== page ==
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10 Ways to Walk Your Dog with Limited Hand Dexterity

Walking your dog is one of the greatest joys in life, but after a spinal cord injury, it can be difficult for many to take their dog for a walk. It is not impossible however to overcome whatever mobility challenges you may have. More than ever before there are products available that will get you walking your dog again. Read on to discover these below.

10) Mighty Paw Rope Dog Leash

Mighty Paw Rope Dog Leash

A 6ft rope dog leash with a built-in carabiner and an extra-large handle, the Mighty Paw Rope Dog Leash works great for quadriplegics with limited hand dexterity. Many are able to use the carabiner by hitting it against their dog's collar to attach it. Also, using a dog harness vs. a collar makes attaching the carabiner easier. The large handle can then be twisted around the wrist, arm, or hand to hold it securely. Learn more 

9) Partner Link Wheelchair Leash

Partner Link Wheelchair Leash

Made by a wheelchair-user and sold on Etsy, the Partner Link wheelchair leash is an adjustable service dog leash that connects directly to the wheelchair by using a carabiner clip. It also can be adjusted from a short 16 inches to a longer 32 inches. Learn more.

8) Bicycle Dog Leash

Bicycle Dog Leash

Bicycle dog leashes are highly recommended by wheelchair-users because they create a gap between the wheelchair and the dog, preventing the leash from getting stuck in the wheels. If you want to use this independently as a quadriplegic, you'll have to keep it permanently on your wheelchair. Otherwise, many quadriplegics find that if they have attached with assistance, they can take it from there. Learn more.

7) Chest Leash

Chest Leash

Many people swear by hands-free dog leashes that go around the waist or neck. Wherever you feel most comfortable, you can attach your hands-free dog least to your body so you don't have to worry about holding the leash as you push or drive your wheelchair. You can also add a carabiner clip to make it easier to attach to your dog’s collar. Learn more.

6) Custom Quad Wheelchair Leash

Custom Quad Wheelchair Leash

This custom dog leash is made specifically for quadriplegics. It attaches to the frame of the wheelchair and features an easy D-ring. It also has a hook for attaching to the wheelchair. This design also prevents the leash from getting stuck in your wheels. Learn more.

5) Liberty Wristband

Liberty Wristband

A completely hands-free leash attachment developed by a quadriplegic, the Liberty Wristband is a leash attachment that can work with whatever leash you’re currently using and it is a quick-release mechanism. Learn more.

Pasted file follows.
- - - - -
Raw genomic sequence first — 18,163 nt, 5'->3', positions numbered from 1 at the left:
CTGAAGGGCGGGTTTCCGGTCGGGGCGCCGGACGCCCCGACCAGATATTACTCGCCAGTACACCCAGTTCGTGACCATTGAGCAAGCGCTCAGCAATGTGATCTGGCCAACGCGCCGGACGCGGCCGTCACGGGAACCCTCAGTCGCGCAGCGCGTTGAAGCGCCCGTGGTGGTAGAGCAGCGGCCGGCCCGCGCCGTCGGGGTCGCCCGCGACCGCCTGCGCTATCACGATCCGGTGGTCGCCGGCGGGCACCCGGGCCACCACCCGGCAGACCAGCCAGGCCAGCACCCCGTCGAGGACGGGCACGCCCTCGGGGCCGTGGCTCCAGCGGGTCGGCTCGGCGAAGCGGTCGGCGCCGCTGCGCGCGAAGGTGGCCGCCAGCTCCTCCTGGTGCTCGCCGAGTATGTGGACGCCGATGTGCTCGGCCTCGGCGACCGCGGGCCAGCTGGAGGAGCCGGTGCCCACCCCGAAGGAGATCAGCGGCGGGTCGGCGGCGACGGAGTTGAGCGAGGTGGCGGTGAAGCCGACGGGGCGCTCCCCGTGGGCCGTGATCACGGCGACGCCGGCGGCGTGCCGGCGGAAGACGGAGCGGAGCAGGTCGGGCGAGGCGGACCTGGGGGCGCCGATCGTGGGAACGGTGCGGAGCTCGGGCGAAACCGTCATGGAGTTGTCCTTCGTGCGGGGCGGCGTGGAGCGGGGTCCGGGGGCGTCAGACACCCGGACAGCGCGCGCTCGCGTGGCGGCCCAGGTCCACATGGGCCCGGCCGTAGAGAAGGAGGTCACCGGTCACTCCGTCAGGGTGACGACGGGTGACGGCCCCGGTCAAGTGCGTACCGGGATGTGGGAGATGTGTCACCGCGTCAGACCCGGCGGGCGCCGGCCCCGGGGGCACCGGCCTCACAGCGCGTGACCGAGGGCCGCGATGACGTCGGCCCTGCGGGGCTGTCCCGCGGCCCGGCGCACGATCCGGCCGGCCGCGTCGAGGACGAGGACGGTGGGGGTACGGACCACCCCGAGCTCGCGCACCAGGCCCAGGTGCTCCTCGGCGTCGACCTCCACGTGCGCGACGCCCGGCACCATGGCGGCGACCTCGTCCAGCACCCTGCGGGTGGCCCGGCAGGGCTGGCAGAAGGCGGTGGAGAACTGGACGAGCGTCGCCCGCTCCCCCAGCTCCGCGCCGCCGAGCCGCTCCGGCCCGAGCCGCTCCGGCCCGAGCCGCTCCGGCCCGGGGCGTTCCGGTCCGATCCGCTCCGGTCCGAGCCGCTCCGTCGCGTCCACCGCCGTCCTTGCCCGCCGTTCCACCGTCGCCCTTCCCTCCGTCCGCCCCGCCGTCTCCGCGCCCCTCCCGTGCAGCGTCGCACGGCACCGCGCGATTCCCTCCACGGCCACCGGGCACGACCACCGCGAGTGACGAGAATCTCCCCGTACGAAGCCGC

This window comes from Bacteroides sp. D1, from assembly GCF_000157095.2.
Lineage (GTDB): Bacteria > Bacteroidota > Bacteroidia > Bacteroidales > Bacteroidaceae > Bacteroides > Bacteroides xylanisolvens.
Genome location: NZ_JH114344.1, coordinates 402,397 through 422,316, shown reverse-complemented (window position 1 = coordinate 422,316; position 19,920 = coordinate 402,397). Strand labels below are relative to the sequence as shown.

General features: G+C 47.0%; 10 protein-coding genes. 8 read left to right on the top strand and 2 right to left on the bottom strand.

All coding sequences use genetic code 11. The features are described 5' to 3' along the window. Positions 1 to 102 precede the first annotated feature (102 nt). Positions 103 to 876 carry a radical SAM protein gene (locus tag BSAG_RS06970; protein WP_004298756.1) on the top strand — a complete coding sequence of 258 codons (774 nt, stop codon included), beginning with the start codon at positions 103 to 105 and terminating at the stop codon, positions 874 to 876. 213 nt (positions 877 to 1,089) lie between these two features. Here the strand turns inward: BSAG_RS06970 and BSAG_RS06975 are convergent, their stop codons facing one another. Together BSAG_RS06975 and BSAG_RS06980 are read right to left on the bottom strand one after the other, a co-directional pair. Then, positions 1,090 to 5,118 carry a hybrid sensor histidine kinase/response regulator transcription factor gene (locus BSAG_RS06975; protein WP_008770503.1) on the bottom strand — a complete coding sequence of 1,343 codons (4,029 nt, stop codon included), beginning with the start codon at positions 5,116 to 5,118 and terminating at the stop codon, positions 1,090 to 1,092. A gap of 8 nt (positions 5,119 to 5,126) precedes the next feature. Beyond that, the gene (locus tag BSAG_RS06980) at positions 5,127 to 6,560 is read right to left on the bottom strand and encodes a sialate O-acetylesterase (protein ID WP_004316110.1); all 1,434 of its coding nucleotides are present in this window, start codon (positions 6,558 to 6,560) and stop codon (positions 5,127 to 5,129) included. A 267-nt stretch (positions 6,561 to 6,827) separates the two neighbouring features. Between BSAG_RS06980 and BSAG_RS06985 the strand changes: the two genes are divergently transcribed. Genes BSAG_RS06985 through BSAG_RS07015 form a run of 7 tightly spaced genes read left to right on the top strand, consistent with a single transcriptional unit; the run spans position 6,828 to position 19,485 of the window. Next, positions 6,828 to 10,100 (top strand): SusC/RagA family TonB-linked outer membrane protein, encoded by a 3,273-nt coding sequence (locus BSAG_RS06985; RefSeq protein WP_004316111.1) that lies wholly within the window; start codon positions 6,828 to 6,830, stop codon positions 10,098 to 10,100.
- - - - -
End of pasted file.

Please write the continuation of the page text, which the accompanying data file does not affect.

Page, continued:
4) ThunderSnap Dog Leash


A perfect solution for anyone with limited hand movement, the ThunderSnap Dog Leash uses powerful magnets to attach to your dog's collar and it’s guaranteed to stay closed.  It also features a sturdy ball-bearing latch. The only drawback to this leash - it cannot be used on dogs over 25 pounds. Learn more.

3) Slip Lead Leash

Slip Lead Leash

A slip lead leashes are popular with quadriplegics because no collar is required for your dog. All you need to do is slip the end loop over the dog's head, and you can secure it without any finger movement. It also has a big handle that makes it easy to hold for quadriplegics. Learn more.

2) Quick-Release Wheelchair Leash System

Quick-Release Wheelchair Leash System

This specially designed leash can be used hands0free or it can be detached and held in your hand.  It features a chair attachment to install to your wheelchair with a Velcro wrap. It also has an easy to use quick-release buckle in case of emergency. The leash length can also be adjusted. Learn more.

1) Orochi Ski Leash

Orochi ski leash

Developed by a man with paraplegia, the Orochi ski leash lets you walk up to two dogs in almost any manual wheelchair. The leash features a carbon fiber tube capable of holding up to two retractable leashes. It also features various clamps and hooks brackets, as well as a quick-release pin. Learn more.

There are more options than ever before for quadriplegics interested in walking their dogs. There also plenty of DIY solutions that can be found here (the site is in Swedish; Google translates)



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